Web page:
Lawyer Baffour Gyau Bonsu Ashia, the lead counsel for Ato Essien, has expressed his excitement over the decision of the court to grant them a 20-day ultimatum to conclude negotiations for compensation with the state. He thus, indicated their readiness to meet the deadline to avoid further complexities.
The Commercial Division of the Accra High Court has ordered former Chief Executive Officer (CEO) of defunct Capital Bank, William Ato Essien, to conclude negotiations within the specified days, or risk mounting the docket to open his defence on November 4, should he be unable to reach an agreement with the prosecutor.
This was after William Ato Essien’s lawyers and the prosecutor agreed to resume negotiations under Section 35 of the Courts Act (Reparation and Restitution).
Mr. Essien, together with Tetteh Nettey and Fitzgerald Odonkor, have been asked to open their defence to respond to some 23 charges, including stealing.
In court, Ato Essien’s counsel, Lawyer Baffour Gyau Bonsu Ashia, holding Thaddeus Sory’s brief, told the Court that they have decided to re-activate Section 35 of the Courts Act with the prosecutor.
“My Lord, before the trial commenced in this court, the first accused person made an application in this court to take advantage of the provision in Section 35 of the Courts Act. My Lord, we started discussions with the prosecution but the discussion suffered some delays and so it came to a temporary halt.
“We have sent a letter to the prosecutor, requesting that discussions should resume. We have received a response from the prosecutor indicating their willingness to afford us the opportunity. It is our humble prayer that this court leans towards us and afford us the opportunity”.Lawyer Baffour Gyau Bonsu Ashia
Mrs Marina Appiah-Opare, the Chief State Attorney representing the state, confirmed to the court the state’s willingness to resume negotiations with the first accused.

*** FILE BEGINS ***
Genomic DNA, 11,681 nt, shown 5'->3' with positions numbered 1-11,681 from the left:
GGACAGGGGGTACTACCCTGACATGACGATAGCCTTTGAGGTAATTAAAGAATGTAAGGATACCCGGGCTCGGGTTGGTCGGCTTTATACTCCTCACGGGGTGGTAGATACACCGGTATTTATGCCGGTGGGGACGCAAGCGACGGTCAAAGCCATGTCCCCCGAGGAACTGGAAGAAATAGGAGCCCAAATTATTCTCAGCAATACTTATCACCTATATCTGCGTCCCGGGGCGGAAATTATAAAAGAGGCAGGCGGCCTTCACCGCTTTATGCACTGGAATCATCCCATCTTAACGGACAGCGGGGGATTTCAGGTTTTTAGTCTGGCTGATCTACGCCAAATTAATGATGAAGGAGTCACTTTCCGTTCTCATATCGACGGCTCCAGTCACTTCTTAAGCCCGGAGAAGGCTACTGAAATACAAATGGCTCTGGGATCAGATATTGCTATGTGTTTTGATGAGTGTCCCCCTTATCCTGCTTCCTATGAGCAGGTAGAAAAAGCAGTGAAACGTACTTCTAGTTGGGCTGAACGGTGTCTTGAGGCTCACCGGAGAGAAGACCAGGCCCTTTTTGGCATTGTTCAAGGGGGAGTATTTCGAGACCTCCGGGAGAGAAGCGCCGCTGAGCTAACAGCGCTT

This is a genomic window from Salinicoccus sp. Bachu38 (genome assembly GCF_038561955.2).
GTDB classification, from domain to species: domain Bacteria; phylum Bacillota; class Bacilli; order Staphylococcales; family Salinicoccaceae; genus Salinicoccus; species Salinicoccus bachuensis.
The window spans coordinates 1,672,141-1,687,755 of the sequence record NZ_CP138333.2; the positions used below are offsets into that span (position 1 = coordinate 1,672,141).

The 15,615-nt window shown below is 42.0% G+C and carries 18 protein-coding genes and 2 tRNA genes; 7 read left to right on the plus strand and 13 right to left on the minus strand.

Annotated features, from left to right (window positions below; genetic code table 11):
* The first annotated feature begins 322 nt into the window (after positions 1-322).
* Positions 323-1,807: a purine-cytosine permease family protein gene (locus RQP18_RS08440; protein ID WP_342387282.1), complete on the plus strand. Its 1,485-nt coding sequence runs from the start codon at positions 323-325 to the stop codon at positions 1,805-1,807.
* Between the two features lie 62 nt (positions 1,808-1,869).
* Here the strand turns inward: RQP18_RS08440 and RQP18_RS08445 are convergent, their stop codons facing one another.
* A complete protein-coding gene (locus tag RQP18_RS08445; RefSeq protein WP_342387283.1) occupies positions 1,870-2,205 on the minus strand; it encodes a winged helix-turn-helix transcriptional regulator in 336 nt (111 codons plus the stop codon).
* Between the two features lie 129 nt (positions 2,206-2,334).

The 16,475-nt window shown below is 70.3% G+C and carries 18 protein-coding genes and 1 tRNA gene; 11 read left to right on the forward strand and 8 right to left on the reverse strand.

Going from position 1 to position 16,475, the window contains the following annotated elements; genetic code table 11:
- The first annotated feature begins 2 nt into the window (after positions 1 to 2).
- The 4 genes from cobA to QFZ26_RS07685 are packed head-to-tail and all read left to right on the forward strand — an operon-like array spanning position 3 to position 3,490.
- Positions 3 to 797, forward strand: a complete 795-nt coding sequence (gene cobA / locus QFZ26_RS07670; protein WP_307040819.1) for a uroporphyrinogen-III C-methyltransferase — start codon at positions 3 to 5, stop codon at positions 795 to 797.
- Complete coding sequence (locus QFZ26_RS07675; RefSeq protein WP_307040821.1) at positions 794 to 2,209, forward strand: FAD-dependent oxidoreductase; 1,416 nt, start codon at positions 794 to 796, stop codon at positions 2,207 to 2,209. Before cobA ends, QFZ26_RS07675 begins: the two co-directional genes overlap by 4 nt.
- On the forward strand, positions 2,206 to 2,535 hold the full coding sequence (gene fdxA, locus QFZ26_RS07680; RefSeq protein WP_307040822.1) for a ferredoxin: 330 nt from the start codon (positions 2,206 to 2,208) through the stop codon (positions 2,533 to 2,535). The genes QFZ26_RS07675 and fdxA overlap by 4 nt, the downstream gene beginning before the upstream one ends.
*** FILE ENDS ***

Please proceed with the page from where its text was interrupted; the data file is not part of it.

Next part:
“Indeed, we have received a request from the first accused person through his counsel for the resumption of discussions in respect of their desire to take advantage of Section 35 of the courts act and make restitution.
“We are open to resuming the said discussion and we have duly informed counsel for the first accused person. We are saying that the said discussion we hope should not take more than two weeks and therefore if this court is minded to grant an adjournment, it should be two weeks.”Mrs Marina Appiah-Opare
Meanwhile, the presiding judge Justice Eric Kyei Baffour, Justice of the Court of Appeal sitting with additional responsibility as a High Court judge, adjourned the case to November 4 for the parties to conclude negotiations.
“As the learned Chief State Attorney has confirmed to the court that the first accused is still desirous of reaping the benefit of Section 35 of the courts act, Act 459 (1994) in terms of proposal to pay compensation and reparation to the republic for whatever alleged losses caused the Republic, I have carefully considered the plea and have also balanced it against the need not to needlessly or ad-infinitum hold in abeyance the trial, which he is supposed to open his defence after prosecution had called 17 witnesses and closed its case.
“Weighing these two competing interests and balancing same, I am of the view that, not more than 20 days adjournment to enable the parties conclude negotiations would be an apt time. If that is not achieved, no injustice at all would be occasioned the first accused if the trial were to resume while the parties attempt to conclude the negotiations.
“Accordingly, the court will proceed with the trial on the next adjourned date even if there is no agreement in order not to breach the first accused person’s right to fair trial within a reasonable time as spelt out by the constitution.”Justice Eric Kyei Baffour